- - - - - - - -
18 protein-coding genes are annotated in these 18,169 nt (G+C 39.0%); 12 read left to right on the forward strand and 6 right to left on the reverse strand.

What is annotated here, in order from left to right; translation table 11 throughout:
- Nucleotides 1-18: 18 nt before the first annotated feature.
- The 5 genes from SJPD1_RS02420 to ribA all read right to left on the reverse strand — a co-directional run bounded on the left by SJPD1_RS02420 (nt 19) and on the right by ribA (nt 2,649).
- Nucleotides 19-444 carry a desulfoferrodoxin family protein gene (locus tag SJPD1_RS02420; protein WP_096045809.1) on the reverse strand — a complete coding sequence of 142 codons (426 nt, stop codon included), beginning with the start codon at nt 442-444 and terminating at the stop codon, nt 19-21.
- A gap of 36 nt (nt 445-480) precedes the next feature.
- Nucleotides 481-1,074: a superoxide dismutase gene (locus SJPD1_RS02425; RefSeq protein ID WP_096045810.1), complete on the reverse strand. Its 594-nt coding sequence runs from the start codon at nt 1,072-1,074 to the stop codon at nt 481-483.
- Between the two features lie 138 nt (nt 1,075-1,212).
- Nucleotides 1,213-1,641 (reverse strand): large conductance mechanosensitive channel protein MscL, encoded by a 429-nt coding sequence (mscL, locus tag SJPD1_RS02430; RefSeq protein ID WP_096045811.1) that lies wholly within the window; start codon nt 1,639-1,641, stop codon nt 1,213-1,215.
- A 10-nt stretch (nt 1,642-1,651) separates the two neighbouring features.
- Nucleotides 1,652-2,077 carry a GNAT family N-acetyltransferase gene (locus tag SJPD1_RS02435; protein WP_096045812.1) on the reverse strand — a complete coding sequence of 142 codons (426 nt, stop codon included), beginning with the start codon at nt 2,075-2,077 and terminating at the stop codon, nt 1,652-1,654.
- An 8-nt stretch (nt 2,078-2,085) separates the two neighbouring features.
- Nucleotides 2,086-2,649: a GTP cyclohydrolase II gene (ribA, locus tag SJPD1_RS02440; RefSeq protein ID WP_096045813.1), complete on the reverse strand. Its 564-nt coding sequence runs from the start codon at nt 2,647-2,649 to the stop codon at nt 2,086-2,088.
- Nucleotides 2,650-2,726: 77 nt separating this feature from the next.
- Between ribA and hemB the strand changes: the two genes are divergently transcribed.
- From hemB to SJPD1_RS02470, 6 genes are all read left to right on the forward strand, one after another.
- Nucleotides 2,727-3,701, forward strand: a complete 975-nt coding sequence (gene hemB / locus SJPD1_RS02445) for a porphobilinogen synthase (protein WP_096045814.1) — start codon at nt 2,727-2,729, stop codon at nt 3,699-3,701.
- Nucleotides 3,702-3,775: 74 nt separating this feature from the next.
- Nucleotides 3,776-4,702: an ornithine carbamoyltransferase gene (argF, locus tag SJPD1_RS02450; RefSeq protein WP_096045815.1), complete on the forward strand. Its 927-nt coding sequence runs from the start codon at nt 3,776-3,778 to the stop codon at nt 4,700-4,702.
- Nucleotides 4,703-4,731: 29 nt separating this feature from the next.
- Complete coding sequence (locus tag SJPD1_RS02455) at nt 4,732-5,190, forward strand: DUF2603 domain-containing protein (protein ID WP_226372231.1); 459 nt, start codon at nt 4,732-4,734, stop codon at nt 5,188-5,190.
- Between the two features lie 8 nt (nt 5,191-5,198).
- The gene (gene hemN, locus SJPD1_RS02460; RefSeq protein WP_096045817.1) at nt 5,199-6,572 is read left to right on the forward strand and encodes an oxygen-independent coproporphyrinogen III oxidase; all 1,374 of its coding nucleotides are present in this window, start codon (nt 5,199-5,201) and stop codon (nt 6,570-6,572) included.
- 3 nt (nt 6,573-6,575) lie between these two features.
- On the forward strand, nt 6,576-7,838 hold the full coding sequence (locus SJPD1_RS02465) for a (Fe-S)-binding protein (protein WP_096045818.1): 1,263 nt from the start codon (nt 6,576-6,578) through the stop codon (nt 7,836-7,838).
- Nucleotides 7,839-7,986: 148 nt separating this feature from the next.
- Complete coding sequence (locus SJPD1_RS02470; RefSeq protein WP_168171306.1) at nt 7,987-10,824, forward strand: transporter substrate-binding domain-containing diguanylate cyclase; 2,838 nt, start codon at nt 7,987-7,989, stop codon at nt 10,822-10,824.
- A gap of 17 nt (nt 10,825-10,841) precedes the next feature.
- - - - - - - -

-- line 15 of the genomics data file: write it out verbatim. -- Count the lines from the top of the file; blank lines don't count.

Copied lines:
- Between ribA and hemB the strand changes: the two genes are divergently transcribed.